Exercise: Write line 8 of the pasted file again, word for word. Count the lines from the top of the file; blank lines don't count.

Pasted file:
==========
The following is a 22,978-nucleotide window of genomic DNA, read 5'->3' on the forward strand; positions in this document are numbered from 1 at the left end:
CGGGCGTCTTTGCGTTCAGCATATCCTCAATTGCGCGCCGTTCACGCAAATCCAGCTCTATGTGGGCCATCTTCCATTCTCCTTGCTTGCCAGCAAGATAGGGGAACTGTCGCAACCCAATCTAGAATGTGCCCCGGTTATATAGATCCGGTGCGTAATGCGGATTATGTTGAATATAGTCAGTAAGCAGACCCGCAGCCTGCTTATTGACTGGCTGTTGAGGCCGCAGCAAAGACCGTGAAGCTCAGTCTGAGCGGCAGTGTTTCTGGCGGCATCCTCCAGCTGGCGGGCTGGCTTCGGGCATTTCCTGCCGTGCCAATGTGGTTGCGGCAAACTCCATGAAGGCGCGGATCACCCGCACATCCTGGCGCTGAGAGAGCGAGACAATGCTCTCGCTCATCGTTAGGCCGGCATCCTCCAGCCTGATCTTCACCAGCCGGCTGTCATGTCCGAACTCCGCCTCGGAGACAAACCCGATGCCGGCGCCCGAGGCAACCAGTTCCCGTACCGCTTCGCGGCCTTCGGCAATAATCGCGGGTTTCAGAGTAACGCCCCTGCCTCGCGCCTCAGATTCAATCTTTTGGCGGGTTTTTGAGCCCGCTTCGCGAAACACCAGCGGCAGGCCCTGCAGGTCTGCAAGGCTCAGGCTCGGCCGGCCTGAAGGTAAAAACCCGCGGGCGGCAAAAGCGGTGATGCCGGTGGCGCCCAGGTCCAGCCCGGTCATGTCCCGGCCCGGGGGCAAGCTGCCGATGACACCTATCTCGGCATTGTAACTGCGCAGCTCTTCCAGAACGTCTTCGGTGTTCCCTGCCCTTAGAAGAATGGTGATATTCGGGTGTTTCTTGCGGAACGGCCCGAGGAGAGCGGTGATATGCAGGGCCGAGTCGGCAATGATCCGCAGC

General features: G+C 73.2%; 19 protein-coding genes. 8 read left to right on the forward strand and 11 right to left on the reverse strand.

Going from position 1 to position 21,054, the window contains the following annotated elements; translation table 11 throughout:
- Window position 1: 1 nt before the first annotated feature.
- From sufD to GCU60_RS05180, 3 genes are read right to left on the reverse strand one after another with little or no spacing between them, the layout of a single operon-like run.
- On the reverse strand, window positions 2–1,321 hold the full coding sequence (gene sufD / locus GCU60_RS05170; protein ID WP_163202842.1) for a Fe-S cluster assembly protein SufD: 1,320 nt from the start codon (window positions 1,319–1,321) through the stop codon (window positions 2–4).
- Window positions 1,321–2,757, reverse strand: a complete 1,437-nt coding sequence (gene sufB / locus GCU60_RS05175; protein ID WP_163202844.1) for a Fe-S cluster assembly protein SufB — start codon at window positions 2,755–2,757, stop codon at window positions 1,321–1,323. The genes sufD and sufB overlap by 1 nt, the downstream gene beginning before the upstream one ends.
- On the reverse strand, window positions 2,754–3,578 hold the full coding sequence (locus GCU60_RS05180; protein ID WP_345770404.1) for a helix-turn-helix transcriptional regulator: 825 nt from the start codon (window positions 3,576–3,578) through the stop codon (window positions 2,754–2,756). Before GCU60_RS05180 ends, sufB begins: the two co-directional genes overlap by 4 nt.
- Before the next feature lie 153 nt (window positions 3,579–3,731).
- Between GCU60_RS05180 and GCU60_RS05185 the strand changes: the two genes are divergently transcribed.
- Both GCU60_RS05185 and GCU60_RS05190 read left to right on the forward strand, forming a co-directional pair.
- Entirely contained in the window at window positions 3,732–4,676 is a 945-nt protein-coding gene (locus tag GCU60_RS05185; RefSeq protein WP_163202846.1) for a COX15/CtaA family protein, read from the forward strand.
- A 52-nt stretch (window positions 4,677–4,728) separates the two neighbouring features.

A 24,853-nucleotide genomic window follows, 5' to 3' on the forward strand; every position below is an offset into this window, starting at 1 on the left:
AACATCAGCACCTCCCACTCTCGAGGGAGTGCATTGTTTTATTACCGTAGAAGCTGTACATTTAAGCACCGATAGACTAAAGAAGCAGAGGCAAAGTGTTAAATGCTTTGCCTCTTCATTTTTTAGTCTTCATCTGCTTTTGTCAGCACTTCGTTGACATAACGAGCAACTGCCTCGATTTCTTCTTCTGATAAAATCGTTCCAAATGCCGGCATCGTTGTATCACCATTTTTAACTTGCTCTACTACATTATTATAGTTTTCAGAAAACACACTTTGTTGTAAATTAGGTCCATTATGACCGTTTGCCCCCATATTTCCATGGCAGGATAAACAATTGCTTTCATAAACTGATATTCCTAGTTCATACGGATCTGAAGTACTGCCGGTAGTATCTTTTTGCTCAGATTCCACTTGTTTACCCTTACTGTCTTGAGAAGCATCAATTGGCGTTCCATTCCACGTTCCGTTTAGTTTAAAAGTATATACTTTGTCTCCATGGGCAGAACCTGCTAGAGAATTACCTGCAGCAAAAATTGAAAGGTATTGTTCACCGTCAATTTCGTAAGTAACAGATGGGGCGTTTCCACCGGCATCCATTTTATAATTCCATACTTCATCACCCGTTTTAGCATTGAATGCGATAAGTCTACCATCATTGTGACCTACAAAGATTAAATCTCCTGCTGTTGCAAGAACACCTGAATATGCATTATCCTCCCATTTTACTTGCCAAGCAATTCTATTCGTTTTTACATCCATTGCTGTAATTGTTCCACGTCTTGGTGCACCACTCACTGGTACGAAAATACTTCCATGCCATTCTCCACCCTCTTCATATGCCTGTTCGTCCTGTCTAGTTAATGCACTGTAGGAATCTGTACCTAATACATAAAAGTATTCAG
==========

- Window positions 1,321–2,757, reverse strand: a complete 1,437-nt coding sequence (gene sufB / locus GCU60_RS05175; protein ID WP_163202844.1) for a Fe-S cluster assembly protein SufB — start codon at window positions 2,755–2,757, stop codon at window positions 1,321–1,323. The genes sufD and sufB overlap by 1 nt, the downstream gene beginning before the upstream one ends.